‘Last orders gentlemen!’

In Newsletter Editorial6 MinutesBy Dave McCoidSeptember 30, 2022

A famous old ‘six o’clock swill’ turn of phrase, and maybe one that’s about to become relevant in the realm of truck buying. Who’d have thought?

If you’re in the habit of buying trucks with a projected service life of 10 years or more, we’re probably at the point where this next round will be your last easy decision. If you’re a five-year turn-around buyer, maybe it’s your second to last, but I wouldn’t even bet the house on that to be frank.

In the course of the next two decades, what was one of road transport’s more fundamental and enjoyable tasks will take on a whole new complexity. A layered, decision making process.

It’s been a fascinating fortnight. Attending the IAA Transportation show in Hanover, and then the Transporting New Zealand Conference in Invercargill, you might think a direct comparison between one of the globe’s showpiece trade shows, and an association gathering in little old ‘Godszone’ is a stretch. But far from it. There were perfectly aligned key themes at both events. Hearing the talk at Hanover, and then Invercargill, the forward-looking position for New Zealand operators is promising, as long as we keep our foot on the gas…or electrons.

Propulsion and information are both on the cusp of major overhaul. Yes, information yet again, and this time it’s going to be impossible to avoid, but more on that down the track.

From the moment you walked into the first hall at Hanover you realised our world is changing.

In the wake of the 2020 ACEA joint statement by Europe’s heavy vehicle manufacturers to bin diesel production by 2040 – contingent on appropriate infrastructural support – the EV and FCEV developmental path has hit overdrive.

The bad news for Europe is that infrastructural support is lagging terribly; the good news for New Zealand, on the other hand, is this aspect is in better shape. Although there’s apparently a tardiness on the part of local power generators and wholesalers in accepting there may be new ways of doing business on the horizon, hydrogen’s infrastructural support is well underway, with one station up and running and others in build. If DEF taught us anything, it was ensuring trucks can refuel before letting them all out in the wild.

The panel discussion on Day 2 of the Transporting New Zealand Conference with Liz Yeaman – Retyna (EV sector), Ryan McDonald – Hiringa, Nicolas Williams – Z Energy, and Anthony Jones – HW Richardson, gave me huge comfort in the wake of Hanover that those in key places here know where it’s at, and what’s important in the immediate future.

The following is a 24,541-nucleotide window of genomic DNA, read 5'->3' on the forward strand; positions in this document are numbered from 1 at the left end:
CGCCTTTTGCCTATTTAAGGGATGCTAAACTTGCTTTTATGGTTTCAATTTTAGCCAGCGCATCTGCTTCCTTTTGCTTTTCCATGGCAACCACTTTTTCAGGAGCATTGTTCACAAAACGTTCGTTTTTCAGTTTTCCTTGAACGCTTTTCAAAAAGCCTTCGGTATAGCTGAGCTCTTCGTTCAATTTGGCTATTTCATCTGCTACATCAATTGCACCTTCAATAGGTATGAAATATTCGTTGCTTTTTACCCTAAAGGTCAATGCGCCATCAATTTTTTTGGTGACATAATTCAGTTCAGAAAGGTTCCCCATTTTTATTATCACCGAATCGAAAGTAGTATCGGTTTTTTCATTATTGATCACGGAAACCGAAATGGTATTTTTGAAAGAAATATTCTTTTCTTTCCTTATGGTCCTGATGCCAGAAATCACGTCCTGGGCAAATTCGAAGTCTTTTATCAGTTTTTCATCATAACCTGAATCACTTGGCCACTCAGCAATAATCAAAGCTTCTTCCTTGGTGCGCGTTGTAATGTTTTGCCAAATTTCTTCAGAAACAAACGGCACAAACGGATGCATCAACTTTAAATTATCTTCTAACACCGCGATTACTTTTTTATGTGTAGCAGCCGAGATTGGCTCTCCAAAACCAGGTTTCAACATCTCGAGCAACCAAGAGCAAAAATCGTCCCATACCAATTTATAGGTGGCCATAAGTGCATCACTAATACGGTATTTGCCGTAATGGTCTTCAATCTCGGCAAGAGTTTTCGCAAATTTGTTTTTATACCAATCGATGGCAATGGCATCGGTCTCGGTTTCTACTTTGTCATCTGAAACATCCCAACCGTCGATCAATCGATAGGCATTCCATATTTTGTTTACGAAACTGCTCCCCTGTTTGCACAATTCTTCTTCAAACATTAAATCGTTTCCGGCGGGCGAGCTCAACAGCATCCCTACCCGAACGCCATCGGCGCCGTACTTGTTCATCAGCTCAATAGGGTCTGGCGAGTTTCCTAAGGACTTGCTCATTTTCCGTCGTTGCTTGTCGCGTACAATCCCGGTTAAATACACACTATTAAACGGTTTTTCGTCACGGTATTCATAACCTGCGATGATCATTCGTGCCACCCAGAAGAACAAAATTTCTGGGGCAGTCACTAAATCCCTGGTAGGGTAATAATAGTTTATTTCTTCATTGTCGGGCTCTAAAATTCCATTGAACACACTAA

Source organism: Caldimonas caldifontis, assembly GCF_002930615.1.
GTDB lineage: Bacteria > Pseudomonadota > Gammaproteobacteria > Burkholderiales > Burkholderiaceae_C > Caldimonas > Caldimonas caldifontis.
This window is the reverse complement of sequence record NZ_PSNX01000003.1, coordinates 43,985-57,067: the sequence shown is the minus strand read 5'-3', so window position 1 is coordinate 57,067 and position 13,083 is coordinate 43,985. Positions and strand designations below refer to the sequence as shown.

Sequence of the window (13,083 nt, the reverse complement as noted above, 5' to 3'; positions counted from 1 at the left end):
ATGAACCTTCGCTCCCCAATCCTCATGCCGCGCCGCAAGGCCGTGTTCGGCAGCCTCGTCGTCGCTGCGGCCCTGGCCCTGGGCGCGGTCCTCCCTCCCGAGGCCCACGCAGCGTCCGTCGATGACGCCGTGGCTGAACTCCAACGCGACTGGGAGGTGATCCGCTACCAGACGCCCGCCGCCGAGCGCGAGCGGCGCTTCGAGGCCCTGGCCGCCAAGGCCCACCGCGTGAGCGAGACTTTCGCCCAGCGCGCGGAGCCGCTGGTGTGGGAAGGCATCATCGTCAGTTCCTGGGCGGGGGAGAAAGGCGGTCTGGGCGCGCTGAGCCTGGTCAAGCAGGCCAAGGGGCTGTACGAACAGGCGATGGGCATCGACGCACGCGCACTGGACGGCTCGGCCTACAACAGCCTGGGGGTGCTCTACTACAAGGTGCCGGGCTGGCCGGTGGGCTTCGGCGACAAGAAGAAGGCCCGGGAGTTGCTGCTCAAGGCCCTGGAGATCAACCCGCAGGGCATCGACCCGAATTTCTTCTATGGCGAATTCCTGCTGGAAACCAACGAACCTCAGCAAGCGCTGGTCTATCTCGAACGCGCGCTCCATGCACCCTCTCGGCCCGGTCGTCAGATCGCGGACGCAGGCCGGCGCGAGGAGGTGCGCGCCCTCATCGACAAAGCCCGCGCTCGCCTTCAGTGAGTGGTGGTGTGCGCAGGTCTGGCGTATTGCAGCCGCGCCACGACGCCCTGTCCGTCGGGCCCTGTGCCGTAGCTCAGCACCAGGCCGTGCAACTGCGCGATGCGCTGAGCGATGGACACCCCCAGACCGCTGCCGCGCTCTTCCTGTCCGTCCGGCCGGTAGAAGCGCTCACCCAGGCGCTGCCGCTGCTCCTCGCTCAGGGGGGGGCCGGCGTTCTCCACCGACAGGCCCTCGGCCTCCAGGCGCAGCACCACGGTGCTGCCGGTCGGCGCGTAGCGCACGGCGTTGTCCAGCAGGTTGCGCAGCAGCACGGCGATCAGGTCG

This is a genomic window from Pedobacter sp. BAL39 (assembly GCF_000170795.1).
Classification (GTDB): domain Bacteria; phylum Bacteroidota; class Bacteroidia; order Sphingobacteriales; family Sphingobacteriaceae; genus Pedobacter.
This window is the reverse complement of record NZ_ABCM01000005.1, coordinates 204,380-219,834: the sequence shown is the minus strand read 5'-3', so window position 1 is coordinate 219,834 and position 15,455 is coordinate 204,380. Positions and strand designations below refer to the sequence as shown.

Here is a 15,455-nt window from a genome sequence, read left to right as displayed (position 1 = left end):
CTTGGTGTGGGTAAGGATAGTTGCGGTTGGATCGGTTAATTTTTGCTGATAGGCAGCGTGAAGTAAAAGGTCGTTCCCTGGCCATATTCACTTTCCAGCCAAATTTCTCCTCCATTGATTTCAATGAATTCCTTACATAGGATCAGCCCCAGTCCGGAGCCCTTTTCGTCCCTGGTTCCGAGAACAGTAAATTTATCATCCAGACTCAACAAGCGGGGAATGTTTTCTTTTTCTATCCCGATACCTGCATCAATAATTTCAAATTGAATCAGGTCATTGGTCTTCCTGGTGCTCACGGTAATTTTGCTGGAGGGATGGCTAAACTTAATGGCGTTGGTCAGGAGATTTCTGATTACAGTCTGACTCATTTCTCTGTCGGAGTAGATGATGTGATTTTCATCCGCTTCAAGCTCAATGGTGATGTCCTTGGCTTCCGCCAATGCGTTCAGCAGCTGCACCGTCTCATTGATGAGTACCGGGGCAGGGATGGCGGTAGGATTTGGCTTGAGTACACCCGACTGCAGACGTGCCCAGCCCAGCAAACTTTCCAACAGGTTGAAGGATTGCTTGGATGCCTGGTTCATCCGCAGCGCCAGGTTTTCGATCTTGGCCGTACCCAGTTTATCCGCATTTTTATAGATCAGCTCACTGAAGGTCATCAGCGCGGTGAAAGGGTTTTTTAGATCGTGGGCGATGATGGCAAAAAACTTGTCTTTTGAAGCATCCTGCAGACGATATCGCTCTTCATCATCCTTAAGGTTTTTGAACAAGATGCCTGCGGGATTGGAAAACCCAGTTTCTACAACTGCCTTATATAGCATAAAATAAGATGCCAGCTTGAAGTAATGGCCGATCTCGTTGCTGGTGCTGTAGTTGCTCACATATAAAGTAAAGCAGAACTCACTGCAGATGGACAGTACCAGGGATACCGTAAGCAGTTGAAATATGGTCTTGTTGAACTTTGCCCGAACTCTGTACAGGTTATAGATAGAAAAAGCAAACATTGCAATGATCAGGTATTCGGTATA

That awareness extended to the key worry for New Zealand in the medium term – being our old friend of late, the supply chain. The key theme there being once Europe gets its infrastructural act together, the demand for trucks from that quarter will be gargantuan. Most of Europe’s key operators have made the emotional shift, they’re now just waiting for trucks and charging/refuelling points. That sentiment is likely to be the same around the world. If there’s one place we are potentially lagging to a degree, it is making the emotional switch at the operator level. Diesel may not be going entirely just yet, but the sun is certainly setting on its relevance beyond niche applications in remote places.

Back then to last orders. One of the overarching messages from the OEMs at Hanover was the ‘offer’ to help you determine what it is you need in a world where one scalable propulsion methodology is no longer available. The days of sorting out the propulsive side of your own fleet replacement will soon go, especially in the first two, three, or four generations, and the calling card title ‘sales engineer’ will take on a whole new dimension. Suffice to say there’s challenge and opportunity at every stage.

But hey, we’ve been here before and maybe the greatest fear is fear itself. I mean, how many horses will one combustion engine actually replace?

Ia Ara Aoteroa Transporting New Zealand Conference 2022

I have to take a moment to congratulate the Transporting New Zealand team on a fantastic two-day conference. The quality of speakers related to the theme, and the practical take-home messages they delivered was first rate. Conferences should always invest the delegates with practical tools for their business, and an outlook on what’s just around the corner. This one scored exceptionally highly on each of those pillars.

All the best

Dave McCoid
Editorial Director